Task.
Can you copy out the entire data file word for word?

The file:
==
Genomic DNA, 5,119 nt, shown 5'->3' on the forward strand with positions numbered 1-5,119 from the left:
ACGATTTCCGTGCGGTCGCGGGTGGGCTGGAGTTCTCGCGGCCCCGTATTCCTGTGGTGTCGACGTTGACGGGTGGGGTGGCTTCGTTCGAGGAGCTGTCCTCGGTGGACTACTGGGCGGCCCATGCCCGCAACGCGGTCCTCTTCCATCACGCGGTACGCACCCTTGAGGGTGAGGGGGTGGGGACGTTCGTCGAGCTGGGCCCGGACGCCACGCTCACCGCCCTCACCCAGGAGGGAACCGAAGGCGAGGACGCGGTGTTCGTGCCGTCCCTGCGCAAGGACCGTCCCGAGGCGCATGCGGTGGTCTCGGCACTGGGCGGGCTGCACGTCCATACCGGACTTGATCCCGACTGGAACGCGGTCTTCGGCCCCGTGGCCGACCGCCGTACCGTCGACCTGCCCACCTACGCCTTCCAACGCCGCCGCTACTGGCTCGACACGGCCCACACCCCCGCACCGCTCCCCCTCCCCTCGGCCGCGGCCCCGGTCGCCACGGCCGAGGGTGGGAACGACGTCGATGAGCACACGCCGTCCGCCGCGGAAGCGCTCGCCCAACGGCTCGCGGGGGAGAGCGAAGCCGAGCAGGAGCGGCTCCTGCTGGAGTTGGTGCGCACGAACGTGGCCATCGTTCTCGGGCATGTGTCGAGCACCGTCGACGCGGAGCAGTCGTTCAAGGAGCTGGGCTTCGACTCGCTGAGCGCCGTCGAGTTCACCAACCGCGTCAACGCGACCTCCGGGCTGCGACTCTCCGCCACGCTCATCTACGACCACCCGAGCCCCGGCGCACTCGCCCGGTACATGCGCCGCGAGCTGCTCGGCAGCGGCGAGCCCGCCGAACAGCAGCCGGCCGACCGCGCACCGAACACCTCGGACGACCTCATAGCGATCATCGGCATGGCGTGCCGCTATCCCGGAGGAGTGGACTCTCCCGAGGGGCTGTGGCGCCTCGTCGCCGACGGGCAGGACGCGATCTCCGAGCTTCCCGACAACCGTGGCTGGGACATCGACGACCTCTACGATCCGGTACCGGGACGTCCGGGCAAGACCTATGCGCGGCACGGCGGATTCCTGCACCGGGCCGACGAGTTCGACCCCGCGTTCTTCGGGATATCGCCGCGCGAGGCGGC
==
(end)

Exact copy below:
Genomic DNA, 5,119 nt, shown 5'->3' on the forward strand with positions numbered 1-5,119 from the left:
ACGATTTCCGTGCGGTCGCGGGTGGGCTGGAGTTCTCGCGGCCCCGTATTCCTGTGGTGTCGACGTTGACGGGTGGGGTGGCTTCGTTCGAGGAGCTGTCCTCGGTGGACTACTGGGCGGCCCATGCCCGCAACGCGGTCCTCTTCCATCACGCGGTACGCACCCTTGAGGGTGAGGGGGTGGGGACGTTCGTCGAGCTGGGCCCGGACGCCACGCTCACCGCCCTCACCCAGGAGGGAACCGAAGGCGAGGACGCGGTGTTCGTGCCGTCCCTGCGCAAGGACCGTCCCGAGGCGCATGCGGTGGTCTCGGCACTGGGCGGGCTGCACGTCCATACCGGACTTGATCCCGACTGGAACGCGGTCTTCGGCCCCGTGGCCGACCGCCGTACCGTCGACCTGCCCACCTACGCCTTCCAACGCCGCCGCTACTGGCTCGACACGGCCCACACCCCCGCACCGCTCCCCCTCCCCTCGGCCGCGGCCCCGGTCGCCACGGCCGAGGGTGGGAACGACGTCGATGAGCACACGCCGTCCGCCGCGGAAGCGCTCGCCCAACGGCTCGCGGGGGAGAGCGAAGCCGAGCAGGAGCGGCTCCTGCTGGAGTTGGTGCGCACGAACGTGGCCATCGTTCTCGGGCATGTGTCGAGCACCGTCGACGCGGAGCAGTCGTTCAAGGAGCTGGGCTTCGACTCGCTGAGCGCCGTCGAGTTCACCAACCGCGTCAACGCGACCTCCGGGCTGCGACTCTCCGCCACGCTCATCTACGACCACCCGAGCCCCGGCGCACTCGCCCGGTACATGCGCCGCGAGCTGCTCGGCAGCGGCGAGCCCGCCGAACAGCAGCCGGCCGACCGCGCACCGAACACCTCGGACGACCTCATAGCGATCATCGGCATGGCGTGCCGCTATCCCGGAGGAGTGGACTCTCCCGAGGGGCTGTGGCGCCTCGTCGCCGACGGGCAGGACGCGATCTCCGAGCTTCCCGACAACCGTGGCTGGGACATCGACGACCTCTACGATCCGGTACCGGGACGTCCGGGCAAGACCTATGCGCGGCACGGCGGATTCCTGCACCGGGCCGACGAGTTCGACCCCGCGTTCTTCGGGATATCGCCGCGCGAGGCGGC